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The 2030 Agenda for Sustainable Development with the Sustainable Development Goals at its core calls to “(…) increase aid-for-trade support for developing countries, in particular least developed countries.” In response, the OECD Action Plan on the Sustainable Development Goals: Better Policies for 2030 also argues for further promoting aid for trade and ensuring that it supports the achievement of the Sustainable Development Goals.
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Over the past years, Indonesia has implemented a number of trade and investment measures to develop local industries and move its firms up the value chain, but these measures have raised concerns in many of its trading partners.
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3-page policy note covering the key messages from the OECD Policy Paper on Deep Provision in Regional Trade Agreements - How Multilateral Friendly.
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India’s foreign value added content of exports was 22% in 2009 (the second highest in the BRIICS after China), up from 10% in 1995, illustrating an increased fragmentation of production and integration into global value chains, into which India could integrate even better.
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Exports increasingly rely on imports, that is to say intermediate goods and services. This means that they consequently rely on value added in the countries that manufacture inputs into their export goods and services. Trade in value added (TiVA) is an approach used to estimate a breakdown of the value added–by country and industry– to a good or service produced for export or consumed in the domestic economy.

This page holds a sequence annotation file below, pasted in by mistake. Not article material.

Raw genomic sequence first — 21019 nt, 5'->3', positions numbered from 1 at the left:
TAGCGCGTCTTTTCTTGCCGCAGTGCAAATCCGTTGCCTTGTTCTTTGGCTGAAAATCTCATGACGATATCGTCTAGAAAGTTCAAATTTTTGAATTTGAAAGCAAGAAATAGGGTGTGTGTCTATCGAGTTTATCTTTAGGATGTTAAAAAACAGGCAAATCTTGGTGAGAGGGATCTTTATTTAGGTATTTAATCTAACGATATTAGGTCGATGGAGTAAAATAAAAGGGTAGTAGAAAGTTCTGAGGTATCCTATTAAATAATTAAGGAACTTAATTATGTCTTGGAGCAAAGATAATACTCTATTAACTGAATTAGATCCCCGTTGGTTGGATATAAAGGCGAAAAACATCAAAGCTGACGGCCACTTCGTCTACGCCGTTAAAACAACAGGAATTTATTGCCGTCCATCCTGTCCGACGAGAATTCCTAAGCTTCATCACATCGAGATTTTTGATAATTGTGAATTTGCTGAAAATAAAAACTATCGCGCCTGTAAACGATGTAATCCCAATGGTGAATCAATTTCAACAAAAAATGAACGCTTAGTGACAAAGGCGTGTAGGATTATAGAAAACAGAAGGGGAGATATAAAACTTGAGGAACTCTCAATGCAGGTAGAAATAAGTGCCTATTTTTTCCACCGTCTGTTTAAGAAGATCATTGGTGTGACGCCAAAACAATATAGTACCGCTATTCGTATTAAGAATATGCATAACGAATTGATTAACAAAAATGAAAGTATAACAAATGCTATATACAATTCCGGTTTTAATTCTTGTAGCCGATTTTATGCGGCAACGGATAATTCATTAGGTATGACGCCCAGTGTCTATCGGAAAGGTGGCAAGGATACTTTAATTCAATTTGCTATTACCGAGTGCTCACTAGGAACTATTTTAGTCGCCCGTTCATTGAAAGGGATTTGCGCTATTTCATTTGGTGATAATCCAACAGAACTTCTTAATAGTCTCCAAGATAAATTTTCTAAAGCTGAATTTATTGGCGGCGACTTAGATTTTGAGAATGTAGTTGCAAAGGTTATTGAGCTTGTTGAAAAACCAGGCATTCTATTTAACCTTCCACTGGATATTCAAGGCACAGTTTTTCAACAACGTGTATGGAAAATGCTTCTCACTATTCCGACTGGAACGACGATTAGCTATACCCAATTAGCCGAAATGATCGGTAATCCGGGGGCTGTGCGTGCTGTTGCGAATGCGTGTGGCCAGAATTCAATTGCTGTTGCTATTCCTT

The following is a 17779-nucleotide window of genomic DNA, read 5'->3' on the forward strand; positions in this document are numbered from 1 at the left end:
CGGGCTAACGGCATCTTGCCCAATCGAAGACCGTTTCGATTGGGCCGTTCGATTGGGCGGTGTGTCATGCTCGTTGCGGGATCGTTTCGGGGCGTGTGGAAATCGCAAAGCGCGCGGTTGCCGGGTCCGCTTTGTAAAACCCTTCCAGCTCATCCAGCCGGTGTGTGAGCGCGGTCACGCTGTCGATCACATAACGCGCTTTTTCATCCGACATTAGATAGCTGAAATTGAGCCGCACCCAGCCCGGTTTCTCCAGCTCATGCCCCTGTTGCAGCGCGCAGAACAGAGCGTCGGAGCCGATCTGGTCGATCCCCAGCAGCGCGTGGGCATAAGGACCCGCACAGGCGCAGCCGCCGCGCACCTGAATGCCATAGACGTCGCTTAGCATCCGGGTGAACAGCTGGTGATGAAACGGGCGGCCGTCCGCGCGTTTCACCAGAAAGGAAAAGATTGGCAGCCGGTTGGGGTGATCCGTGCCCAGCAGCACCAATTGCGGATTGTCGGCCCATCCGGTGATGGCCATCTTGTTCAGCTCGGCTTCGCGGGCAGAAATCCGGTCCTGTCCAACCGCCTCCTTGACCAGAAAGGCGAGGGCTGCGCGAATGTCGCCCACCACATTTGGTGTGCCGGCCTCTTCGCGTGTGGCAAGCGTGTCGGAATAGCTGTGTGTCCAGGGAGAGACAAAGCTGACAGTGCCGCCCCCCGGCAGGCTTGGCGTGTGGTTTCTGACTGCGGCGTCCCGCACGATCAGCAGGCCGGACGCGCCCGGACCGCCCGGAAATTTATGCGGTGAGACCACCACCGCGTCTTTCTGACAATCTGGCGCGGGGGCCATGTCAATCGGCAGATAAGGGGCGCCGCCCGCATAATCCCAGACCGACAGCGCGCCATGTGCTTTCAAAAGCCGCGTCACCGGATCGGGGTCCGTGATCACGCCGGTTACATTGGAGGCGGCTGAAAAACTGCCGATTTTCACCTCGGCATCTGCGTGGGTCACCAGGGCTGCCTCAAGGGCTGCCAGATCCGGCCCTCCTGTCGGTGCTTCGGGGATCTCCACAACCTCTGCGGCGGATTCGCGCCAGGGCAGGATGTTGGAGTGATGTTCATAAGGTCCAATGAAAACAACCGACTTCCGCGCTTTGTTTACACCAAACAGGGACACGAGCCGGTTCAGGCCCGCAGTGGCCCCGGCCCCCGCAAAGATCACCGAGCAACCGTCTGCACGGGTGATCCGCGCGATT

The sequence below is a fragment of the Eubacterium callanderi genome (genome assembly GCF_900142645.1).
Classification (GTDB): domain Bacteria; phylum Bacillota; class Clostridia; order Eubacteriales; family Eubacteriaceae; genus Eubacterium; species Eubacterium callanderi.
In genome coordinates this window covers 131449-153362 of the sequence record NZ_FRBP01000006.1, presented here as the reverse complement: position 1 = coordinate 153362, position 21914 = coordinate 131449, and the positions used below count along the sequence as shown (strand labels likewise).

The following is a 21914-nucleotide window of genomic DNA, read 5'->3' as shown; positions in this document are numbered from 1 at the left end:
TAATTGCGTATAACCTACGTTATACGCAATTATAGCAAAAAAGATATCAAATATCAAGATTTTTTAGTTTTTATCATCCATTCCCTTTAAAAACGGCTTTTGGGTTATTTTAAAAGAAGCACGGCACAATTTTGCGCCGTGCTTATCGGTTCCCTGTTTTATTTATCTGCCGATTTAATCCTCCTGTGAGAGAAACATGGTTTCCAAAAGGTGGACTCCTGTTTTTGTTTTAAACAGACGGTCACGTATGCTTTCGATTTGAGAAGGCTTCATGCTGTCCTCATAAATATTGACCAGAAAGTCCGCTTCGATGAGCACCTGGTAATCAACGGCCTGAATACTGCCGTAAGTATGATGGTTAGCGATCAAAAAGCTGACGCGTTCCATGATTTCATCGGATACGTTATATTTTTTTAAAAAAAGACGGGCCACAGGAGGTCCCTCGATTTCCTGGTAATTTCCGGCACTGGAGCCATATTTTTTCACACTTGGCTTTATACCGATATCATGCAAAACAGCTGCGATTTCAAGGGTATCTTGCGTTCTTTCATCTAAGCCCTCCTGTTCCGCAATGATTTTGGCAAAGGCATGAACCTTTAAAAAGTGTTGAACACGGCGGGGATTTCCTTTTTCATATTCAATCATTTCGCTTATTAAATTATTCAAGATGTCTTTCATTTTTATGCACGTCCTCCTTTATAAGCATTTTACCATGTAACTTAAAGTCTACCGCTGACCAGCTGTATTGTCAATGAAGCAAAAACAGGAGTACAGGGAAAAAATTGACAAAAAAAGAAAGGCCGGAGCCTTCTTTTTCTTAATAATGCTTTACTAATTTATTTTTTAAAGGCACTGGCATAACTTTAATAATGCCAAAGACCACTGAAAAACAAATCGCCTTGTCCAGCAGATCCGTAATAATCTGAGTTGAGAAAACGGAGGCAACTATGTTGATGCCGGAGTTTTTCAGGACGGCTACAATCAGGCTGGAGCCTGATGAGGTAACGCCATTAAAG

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OECD-WTO brief on Aid for Trade: Is It Working?
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Conclusions and recommendations from a major OECD study in response to the financial and economic crisis that started in 2008.
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Trade in intermediate goods and services brings economic benefits but barriers can produce plant closures and job losses.
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Trade can contribute on a sustained basis to productivity growth, quality job creation and increased consumer choice.
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Adapting to change is vital for success in the modern global economy, for individuals, companies, industries and regions. New technologies breed new industries, and freer trade leads to new markets as well as global competition. “Structural adjustment” or adaptation to structural change is necessary for economies to reap the benefits of new technologies and emerging market opportunities. But such structural change can create losers as